You can try to improve sleep by improving your sleep hygiene or pre-bed routine. This might look like creating a sleeping environment that is conducive to sleep i.e., dimmed lighting, cool room, clean bed sheets, or implementing some strategies to help you wind down such as putting away your phone an hour before going to bed, doing some meditation, reading a book, or having a bath.
It can be difficult to accept the decline in energy and changes in your body during menopause, and you may find having a lack of energy frustrating. Fighting against your body will not get you the results you desire, so instead of increasing your levels of cortisol more by perhaps exercising when you’re tired, try to listen to what your body needs a bit more and be gentle during this adaption i.e., perhaps try a gentle walk if you didn’t sleep well or try some other low-intensity form of movement such as yoga.
- Focus on gentle nutrition
Weight gain may feel uncomfortable, and you may feel compelled to restrict your intake or to go on a diet. Menopause aside, we know that crash diets can lead to weight gain in the long run due to the increased likelihood to overeat when the diet ends, and the effects of dieting on the body’s natural hunger and fullness cues.
Prioritising a balanced diet can help to keep blood sugar and energy levels balanced, which can mean you are less likely to overeat or to rely on processed food for energy. Ensure that you include foods you enjoy regularly, so that you don’t feel restricted and crave them, as this can lead to binging or overeating when you are next presented with that food.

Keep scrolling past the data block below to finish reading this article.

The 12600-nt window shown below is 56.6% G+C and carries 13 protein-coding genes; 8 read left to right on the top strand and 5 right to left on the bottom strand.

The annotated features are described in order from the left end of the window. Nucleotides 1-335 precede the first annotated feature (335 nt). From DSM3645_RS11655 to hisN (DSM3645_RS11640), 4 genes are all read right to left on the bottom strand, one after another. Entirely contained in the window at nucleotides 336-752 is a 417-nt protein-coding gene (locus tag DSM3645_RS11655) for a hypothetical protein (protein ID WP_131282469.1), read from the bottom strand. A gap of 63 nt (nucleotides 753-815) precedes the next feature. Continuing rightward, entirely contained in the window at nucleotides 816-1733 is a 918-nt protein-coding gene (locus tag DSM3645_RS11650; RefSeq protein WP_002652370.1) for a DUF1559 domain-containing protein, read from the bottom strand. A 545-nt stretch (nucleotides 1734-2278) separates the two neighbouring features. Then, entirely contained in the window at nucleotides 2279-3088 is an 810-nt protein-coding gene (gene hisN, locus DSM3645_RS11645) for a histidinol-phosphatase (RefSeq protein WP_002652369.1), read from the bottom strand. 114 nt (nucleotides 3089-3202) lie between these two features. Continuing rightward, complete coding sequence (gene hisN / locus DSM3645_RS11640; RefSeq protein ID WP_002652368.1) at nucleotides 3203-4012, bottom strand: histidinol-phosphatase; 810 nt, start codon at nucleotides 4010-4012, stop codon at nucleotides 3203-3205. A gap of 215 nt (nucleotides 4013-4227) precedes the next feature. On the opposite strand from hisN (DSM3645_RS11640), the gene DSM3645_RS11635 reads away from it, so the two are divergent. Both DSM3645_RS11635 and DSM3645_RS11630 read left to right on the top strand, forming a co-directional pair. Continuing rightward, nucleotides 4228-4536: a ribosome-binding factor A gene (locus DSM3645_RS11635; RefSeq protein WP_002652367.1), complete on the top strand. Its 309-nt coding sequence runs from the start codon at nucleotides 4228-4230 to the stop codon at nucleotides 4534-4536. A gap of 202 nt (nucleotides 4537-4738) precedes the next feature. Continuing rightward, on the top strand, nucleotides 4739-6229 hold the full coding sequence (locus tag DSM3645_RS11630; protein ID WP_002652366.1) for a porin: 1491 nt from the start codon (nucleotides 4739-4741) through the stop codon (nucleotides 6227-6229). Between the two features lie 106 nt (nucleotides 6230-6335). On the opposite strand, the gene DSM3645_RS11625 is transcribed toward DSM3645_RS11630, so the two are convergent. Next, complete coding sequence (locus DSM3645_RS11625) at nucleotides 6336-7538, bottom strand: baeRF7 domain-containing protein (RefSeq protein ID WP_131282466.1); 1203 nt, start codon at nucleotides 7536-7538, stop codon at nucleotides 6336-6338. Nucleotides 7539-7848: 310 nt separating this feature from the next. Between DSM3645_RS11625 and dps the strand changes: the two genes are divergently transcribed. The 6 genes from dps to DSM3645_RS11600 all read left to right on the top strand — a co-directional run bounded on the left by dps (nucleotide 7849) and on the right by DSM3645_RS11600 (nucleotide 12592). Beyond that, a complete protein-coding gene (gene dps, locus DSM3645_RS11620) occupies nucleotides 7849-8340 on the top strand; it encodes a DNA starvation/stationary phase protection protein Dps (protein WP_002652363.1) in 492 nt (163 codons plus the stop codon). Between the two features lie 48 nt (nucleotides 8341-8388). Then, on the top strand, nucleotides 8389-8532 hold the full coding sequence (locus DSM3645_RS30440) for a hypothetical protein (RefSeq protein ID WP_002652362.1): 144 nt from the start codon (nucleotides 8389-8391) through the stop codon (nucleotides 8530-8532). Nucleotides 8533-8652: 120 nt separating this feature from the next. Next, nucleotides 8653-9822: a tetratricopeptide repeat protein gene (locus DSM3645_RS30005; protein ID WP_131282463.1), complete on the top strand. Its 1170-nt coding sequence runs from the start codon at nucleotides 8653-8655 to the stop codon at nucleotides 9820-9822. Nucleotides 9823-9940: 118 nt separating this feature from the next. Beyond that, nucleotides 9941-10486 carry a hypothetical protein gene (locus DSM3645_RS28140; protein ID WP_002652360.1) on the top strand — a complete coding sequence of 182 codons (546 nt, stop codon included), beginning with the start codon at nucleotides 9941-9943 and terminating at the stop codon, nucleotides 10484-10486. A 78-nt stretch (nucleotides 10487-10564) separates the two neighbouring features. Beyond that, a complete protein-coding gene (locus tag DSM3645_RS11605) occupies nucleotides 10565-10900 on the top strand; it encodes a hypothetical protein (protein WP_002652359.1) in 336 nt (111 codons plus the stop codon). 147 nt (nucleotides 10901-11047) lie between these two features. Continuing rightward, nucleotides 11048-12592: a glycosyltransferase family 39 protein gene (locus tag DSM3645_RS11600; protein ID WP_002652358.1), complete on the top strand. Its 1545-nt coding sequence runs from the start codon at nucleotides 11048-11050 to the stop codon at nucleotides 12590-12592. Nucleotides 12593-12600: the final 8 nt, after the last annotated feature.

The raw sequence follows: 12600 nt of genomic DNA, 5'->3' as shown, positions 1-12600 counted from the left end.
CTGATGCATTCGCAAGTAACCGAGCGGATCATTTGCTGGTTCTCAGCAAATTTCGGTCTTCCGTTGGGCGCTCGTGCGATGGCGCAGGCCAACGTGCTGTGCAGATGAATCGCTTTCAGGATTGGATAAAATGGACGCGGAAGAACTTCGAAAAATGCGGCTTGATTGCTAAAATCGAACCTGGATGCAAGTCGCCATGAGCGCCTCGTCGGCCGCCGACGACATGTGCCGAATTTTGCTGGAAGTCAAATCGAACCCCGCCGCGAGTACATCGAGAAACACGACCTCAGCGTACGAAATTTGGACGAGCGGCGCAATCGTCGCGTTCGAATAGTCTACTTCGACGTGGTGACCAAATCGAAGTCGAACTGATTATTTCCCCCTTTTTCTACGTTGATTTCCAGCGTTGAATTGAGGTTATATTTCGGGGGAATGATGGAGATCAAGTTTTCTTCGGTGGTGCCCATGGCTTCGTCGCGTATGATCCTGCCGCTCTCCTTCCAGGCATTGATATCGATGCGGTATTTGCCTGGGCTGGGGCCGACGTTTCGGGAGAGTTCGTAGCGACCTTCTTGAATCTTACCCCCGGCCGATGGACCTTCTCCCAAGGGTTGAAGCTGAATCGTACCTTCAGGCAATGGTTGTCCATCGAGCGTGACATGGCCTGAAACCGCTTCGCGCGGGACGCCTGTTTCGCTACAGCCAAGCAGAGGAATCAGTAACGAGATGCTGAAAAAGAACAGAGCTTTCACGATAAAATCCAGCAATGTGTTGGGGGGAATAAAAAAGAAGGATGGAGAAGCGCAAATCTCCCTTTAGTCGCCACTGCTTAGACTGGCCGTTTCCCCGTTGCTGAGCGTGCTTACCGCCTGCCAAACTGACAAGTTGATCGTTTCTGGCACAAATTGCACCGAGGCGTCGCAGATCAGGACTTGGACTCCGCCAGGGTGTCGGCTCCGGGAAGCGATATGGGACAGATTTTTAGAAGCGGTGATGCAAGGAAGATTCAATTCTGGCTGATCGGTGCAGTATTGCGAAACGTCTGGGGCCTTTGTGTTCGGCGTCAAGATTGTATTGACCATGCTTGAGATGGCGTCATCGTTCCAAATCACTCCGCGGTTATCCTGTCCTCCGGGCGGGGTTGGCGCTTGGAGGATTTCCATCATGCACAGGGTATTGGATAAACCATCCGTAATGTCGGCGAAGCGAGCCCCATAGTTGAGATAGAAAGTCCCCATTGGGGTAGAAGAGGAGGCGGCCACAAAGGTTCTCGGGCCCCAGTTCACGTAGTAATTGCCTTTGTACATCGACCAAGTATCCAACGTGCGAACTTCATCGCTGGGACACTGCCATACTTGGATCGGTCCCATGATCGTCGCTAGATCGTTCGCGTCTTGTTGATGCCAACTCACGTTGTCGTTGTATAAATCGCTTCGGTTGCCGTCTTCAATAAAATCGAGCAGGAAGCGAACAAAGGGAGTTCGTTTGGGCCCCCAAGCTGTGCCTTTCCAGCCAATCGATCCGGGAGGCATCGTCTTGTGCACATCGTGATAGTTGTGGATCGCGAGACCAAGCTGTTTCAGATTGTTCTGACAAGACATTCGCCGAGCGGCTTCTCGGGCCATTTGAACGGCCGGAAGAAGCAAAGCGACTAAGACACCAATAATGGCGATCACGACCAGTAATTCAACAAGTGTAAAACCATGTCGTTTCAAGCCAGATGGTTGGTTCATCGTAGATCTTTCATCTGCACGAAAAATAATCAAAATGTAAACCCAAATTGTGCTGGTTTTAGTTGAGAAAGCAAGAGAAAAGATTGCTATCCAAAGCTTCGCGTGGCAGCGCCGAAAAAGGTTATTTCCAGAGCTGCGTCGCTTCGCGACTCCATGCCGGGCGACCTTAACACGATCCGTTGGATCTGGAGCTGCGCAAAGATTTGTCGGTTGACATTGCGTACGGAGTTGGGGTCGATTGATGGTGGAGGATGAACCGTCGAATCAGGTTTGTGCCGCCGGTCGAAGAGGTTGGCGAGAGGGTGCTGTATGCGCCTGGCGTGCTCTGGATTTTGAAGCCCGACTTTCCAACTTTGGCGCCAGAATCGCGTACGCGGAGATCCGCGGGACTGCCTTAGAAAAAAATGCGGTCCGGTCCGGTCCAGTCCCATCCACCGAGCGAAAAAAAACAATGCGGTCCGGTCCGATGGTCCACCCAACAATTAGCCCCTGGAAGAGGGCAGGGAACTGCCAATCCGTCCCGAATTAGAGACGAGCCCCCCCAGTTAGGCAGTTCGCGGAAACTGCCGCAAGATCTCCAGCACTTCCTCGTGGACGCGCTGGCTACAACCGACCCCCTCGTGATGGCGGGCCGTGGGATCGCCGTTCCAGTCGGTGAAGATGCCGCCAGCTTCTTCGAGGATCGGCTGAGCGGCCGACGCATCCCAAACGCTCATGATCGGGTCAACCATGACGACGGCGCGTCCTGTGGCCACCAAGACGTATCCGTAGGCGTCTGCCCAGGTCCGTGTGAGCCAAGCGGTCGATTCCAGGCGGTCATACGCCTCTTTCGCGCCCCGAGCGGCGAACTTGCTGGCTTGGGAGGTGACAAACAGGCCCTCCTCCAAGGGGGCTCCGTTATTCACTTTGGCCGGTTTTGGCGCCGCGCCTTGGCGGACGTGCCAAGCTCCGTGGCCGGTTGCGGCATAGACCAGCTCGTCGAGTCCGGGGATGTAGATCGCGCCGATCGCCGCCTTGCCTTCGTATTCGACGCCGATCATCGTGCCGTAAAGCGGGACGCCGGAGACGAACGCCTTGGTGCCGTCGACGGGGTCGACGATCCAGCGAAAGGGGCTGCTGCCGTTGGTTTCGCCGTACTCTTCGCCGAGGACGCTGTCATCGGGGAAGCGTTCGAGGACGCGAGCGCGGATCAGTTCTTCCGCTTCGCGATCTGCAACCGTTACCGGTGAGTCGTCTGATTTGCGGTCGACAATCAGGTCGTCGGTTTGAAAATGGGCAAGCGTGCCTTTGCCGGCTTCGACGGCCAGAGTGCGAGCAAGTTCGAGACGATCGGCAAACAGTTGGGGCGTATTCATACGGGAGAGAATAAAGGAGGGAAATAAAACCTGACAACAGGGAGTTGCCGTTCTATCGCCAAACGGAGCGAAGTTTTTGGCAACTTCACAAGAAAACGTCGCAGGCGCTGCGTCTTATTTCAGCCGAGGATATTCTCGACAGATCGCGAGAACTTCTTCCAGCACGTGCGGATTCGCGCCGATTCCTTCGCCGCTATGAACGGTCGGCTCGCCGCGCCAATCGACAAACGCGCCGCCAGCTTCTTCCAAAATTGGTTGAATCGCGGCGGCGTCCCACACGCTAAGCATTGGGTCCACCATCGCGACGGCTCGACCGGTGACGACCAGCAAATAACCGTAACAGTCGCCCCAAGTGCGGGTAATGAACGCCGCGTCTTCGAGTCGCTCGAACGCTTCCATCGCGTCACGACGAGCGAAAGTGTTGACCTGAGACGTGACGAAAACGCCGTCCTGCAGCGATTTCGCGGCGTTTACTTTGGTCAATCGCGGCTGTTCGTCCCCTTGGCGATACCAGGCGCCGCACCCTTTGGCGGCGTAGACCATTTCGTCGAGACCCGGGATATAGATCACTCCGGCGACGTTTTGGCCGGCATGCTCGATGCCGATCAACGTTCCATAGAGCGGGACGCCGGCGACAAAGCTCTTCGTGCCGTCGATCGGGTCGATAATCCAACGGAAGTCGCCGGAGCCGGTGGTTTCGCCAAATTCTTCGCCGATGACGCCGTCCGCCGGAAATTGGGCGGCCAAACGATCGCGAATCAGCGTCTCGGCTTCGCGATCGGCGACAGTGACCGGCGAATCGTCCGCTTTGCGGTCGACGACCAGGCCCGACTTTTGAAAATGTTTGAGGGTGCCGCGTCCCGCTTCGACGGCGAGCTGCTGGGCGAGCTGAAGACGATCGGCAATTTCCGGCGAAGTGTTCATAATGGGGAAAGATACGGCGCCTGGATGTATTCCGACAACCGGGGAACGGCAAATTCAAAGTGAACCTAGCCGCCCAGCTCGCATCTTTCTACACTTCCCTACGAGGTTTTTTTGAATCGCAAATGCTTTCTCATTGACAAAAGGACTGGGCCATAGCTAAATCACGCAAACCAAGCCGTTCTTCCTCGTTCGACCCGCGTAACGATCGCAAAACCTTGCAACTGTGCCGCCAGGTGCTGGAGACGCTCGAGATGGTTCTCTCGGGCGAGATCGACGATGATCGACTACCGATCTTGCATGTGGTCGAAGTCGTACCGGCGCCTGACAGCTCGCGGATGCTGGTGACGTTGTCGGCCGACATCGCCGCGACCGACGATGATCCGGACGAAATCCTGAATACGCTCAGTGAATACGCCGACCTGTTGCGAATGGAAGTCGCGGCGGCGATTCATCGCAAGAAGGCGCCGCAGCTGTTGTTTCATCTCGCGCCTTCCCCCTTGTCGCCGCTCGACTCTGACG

Choosing carbohydrates which are rich in fibre can help to keep us to feel fuller for longer. Fibre-rich carbohydrates, such as whole grains, legumes and fruits and vegetables, release energy slowly, keeping us energised for longer and our blood sugar levels stable; to minimise urgent cravings.
Eating plenty of protein and including some dietary fat can help keep you satiated and provide essential nutrients to nourish your body.
- Manage stress levels effectively
As mentioned above, cortisol increases when we feel stressed. By actively trying to reduce or manage stress better, you can reduce the likelihood of weight gain due to stress.
Also, eating is a common coping mechanism for stress, and whilst it is not necessarily a bad thing to eat when stressed, it can become an issue if it is your only coping mechanism.
If you experience high levels of stress in your work or personal life, it’s important to recognise how this may be negatively impacting your relationship with food. Our top tips are to set healthy boundaries, schedule breaks in your day and make it a priority to include activities you love. Mindful movement can be useful to help you to get out of your head and into your body. Check in with yourself, practice a gentle yoga flow or challenge yourself to go for a walk without anything in your ears. Take a breath and reconnect with nature.
If you feel as though you are struggling with the changes during menopause and it is having a detrimental effect on your relationship with food and your body, book your free discovery call with us and it will be our pleasure to guide you on this journey.
Elle, R.D, BSc, MSc
Team EHL x
- Abildgaard, J., Ploug, T., Al-Saoudi, E. et al.Changes in abdominal subcutaneous adipose tissue phenotype following menopause is associated with increased visceral fat mass. Sci Rep 11, 14750 (2021). https://doi.org/10.1038/s41598-021-94189-2
- Grandner, M. A., Jackson, N., Gerstner, J. R., & Knutson, K. L. (2014). Sleep symptoms associated with intake of specific dietary nutrients. Journal of sleep research, 23(1), 22–34. https://doi.org/10.1111/jsr.12084
- Mauvais-Jarvis, F., Clegg, D. J., & Hevener, A. L. (2013). The role of estrogens in control of energy balance and glucose homeostasis. Endocrine reviews, 34(3), 309–338. https://doi.org/10.1210/er.2012-1055
- Nedeltcheva, A. V., & Scheer, F. A. (2014). Metabolic effects of sleep disruption, links to obesity and diabetes. Current opinion in endocrinology, diabetes, and obesity, 21(4), 293–298. https://doi.org/10.1097/MED.0000000000000082
- Wu, Y., Zhai, L., & Zhang, D. (2014). Sleep duration and obesity among adults: a meta-analysis of prospective studies. Sleep medicine, 15(12), 1456–1462. https://doi.org/10.1016/j.sleep.2014.07.018